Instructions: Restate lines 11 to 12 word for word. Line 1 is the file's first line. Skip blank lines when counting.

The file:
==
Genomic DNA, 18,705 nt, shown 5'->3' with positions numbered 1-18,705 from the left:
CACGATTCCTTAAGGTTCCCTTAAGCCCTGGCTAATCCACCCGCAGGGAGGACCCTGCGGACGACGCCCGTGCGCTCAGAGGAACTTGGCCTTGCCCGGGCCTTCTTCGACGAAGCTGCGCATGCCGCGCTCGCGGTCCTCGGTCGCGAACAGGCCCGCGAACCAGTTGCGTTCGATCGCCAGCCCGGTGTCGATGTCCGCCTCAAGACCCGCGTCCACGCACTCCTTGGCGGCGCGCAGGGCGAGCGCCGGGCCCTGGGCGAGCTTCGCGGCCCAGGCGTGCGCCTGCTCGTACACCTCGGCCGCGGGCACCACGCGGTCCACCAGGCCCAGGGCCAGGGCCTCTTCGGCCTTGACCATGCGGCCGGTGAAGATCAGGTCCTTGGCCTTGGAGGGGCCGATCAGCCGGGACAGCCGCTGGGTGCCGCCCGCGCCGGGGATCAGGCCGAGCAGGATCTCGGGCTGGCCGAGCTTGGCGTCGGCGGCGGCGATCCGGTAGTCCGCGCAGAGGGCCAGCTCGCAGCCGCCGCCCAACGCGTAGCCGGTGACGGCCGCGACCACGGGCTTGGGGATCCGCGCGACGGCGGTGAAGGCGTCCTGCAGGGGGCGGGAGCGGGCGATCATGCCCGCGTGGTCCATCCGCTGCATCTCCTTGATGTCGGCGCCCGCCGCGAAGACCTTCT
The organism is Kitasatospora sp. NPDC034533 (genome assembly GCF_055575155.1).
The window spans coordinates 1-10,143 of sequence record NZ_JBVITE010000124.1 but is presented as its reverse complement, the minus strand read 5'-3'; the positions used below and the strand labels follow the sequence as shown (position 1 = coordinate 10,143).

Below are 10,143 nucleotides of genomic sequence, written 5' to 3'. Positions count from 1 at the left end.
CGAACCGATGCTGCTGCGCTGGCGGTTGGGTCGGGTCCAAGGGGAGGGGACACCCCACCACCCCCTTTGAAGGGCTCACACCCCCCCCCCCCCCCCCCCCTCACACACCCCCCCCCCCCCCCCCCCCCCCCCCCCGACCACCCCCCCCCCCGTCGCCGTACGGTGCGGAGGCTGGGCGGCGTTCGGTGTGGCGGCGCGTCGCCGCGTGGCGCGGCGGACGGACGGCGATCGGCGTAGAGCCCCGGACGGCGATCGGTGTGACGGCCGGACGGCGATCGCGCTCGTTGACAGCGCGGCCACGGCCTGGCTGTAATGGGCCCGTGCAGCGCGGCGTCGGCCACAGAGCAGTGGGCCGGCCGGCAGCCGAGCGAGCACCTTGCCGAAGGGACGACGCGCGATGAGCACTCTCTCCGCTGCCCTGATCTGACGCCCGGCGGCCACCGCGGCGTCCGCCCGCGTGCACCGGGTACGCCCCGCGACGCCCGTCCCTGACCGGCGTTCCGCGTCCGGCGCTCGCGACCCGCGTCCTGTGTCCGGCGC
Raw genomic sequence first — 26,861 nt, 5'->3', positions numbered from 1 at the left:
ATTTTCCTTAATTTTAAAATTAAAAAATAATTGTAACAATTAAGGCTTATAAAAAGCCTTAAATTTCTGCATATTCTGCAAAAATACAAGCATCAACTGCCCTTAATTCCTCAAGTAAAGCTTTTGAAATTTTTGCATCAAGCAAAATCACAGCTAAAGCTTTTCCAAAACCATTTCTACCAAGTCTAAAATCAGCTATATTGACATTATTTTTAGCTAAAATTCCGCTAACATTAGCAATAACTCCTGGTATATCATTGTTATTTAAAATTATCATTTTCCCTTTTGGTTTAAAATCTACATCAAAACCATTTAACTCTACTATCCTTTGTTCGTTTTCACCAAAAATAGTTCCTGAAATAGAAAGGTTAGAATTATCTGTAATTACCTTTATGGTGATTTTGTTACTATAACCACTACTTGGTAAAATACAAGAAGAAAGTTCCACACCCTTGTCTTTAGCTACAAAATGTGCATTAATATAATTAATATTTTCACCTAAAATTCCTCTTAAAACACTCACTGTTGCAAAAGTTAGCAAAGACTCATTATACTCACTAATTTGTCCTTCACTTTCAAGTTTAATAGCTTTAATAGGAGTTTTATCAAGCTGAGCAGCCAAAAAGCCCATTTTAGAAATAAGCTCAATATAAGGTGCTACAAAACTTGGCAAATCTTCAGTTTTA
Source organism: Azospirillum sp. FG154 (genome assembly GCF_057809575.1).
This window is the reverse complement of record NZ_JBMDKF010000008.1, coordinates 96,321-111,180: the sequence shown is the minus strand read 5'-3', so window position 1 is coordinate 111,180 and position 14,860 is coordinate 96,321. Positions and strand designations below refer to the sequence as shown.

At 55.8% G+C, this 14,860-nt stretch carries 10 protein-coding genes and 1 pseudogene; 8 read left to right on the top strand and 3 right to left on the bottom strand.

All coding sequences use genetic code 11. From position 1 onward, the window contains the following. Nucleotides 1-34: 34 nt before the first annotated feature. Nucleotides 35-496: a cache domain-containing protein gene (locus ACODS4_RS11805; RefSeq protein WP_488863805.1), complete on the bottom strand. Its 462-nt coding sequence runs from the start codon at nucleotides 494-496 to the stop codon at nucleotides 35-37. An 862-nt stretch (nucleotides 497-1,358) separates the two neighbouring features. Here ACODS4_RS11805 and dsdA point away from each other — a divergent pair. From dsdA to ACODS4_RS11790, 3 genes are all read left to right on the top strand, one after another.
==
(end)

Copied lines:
At 55.8% G+C, this 14,860-nt stretch carries 10 protein-coding genes and 1 pseudogene; 8 read left to right on the top strand and 3 right to left on the bottom strand.

All coding sequences use genetic code 11. From position 1 onward, the window contains the following. Nucleotides 1-34: 34 nt before the first annotated feature. Nucleotides 35-496: a cache domain-containing protein gene (locus ACODS4_RS11805; RefSeq protein WP_488863805.1), complete on the bottom strand. Its 462-nt coding sequence runs from the start codon at nucleotides 494-496 to the stop codon at nucleotides 35-37. An 862-nt stretch (nucleotides 497-1,358) separates the two neighbouring features. Here ACODS4_RS11805 and dsdA point away from each other — a divergent pair. From dsdA to ACODS4_RS11790, 3 genes are all read left to right on the top strand, one after another.